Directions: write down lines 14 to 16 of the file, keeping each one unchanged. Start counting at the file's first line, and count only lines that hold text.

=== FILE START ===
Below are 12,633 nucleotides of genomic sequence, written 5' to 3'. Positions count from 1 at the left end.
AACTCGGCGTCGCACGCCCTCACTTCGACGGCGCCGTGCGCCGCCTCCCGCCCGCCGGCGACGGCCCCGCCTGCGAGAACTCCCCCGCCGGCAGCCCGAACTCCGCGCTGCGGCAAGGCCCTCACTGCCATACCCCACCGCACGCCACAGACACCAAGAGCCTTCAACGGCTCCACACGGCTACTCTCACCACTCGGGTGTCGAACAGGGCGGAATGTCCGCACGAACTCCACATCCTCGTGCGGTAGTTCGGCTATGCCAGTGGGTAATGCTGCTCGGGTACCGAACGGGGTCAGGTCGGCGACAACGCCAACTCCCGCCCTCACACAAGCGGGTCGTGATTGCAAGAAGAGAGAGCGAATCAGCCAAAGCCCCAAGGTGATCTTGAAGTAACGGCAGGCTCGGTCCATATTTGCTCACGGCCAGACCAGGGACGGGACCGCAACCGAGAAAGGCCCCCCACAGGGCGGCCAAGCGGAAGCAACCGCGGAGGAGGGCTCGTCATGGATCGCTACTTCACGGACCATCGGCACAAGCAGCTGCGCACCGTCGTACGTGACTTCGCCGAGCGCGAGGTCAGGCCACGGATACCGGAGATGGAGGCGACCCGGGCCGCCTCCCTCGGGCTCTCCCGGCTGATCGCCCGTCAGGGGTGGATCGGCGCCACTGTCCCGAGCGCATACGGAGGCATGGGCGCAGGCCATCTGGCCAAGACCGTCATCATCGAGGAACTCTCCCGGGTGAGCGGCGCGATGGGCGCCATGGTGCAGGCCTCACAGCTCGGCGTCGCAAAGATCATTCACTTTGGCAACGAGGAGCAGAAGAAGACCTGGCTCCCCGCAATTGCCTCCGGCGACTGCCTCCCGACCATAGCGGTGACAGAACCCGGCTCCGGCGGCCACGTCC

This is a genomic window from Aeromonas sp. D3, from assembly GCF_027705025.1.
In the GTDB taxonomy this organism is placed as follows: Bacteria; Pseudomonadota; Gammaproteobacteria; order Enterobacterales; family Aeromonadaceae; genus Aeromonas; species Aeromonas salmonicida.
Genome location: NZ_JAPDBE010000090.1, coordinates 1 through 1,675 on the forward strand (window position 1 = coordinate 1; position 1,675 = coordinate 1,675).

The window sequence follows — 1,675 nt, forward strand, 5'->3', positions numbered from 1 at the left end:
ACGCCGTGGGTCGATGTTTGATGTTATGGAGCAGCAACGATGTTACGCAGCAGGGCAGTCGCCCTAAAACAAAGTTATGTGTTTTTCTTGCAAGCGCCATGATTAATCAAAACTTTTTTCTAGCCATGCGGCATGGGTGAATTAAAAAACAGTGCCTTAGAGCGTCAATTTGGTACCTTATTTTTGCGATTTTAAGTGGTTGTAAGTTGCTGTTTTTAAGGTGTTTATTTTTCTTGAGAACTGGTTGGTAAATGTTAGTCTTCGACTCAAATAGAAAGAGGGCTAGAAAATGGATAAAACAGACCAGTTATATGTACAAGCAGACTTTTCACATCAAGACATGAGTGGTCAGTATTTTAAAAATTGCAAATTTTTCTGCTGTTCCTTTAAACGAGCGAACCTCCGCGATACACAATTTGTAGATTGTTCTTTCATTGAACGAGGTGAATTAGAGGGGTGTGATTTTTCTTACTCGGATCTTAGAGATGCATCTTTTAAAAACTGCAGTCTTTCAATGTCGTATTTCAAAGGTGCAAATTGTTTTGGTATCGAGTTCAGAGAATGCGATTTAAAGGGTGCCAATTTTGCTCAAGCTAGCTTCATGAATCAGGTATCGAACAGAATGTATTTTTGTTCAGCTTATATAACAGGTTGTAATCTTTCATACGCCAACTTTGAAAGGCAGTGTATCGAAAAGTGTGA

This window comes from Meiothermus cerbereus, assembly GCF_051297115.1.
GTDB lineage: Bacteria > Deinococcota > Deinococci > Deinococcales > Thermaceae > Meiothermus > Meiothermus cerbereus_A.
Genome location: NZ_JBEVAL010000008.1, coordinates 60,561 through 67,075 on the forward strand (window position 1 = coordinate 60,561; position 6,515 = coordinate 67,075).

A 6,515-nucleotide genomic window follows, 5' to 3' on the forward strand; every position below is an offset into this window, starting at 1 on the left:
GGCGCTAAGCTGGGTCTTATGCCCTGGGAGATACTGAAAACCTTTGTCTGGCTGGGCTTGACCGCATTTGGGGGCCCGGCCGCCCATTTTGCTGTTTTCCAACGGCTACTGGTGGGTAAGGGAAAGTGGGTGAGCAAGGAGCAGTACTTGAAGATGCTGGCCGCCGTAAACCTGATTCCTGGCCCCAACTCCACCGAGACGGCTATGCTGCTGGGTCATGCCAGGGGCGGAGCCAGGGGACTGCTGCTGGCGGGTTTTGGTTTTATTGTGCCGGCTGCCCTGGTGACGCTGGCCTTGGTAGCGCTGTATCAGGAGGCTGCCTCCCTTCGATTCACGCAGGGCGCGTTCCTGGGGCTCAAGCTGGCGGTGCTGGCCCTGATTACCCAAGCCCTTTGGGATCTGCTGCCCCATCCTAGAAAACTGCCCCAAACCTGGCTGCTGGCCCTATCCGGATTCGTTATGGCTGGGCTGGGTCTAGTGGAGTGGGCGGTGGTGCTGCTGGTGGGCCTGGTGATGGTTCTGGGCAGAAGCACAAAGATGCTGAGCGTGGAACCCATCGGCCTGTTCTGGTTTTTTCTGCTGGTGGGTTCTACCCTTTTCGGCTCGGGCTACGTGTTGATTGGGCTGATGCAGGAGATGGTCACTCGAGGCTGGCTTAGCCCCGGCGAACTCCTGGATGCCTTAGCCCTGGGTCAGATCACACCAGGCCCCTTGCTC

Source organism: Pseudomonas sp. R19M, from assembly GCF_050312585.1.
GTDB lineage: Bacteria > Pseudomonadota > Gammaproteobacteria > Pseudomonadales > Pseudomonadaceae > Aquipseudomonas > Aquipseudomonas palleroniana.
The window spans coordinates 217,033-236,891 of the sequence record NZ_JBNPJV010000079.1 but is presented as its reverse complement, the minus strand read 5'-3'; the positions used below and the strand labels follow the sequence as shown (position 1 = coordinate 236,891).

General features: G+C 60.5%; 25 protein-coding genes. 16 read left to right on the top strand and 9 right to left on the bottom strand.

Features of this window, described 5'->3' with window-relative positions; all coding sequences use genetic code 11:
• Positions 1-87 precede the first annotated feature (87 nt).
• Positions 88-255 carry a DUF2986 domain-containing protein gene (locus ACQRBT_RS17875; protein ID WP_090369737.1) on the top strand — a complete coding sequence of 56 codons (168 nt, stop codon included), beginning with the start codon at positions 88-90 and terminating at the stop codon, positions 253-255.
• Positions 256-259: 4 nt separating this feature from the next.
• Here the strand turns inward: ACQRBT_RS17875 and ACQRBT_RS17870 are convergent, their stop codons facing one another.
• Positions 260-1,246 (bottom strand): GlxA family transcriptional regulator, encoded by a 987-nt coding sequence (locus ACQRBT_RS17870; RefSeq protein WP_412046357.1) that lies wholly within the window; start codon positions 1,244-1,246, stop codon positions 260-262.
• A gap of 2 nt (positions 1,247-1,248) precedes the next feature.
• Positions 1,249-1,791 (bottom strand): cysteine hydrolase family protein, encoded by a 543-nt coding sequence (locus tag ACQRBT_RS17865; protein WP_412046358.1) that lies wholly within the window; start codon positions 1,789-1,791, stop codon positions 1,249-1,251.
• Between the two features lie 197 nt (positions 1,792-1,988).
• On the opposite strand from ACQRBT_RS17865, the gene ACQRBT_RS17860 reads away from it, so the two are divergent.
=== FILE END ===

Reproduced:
GTDB lineage: Bacteria > Pseudomonadota > Gammaproteobacteria > Pseudomonadales > Pseudomonadaceae > Aquipseudomonas > Aquipseudomonas palleroniana.
The window spans coordinates 217,033-236,891 of the sequence record NZ_JBNPJV010000079.1 but is presented as its reverse complement, the minus strand read 5'-3'; the positions used below and the strand labels follow the sequence as shown (position 1 = coordinate 236,891).

General features: G+C 60.5%; 25 protein-coding genes. 16 read left to right on the top strand and 9 right to left on the bottom strand.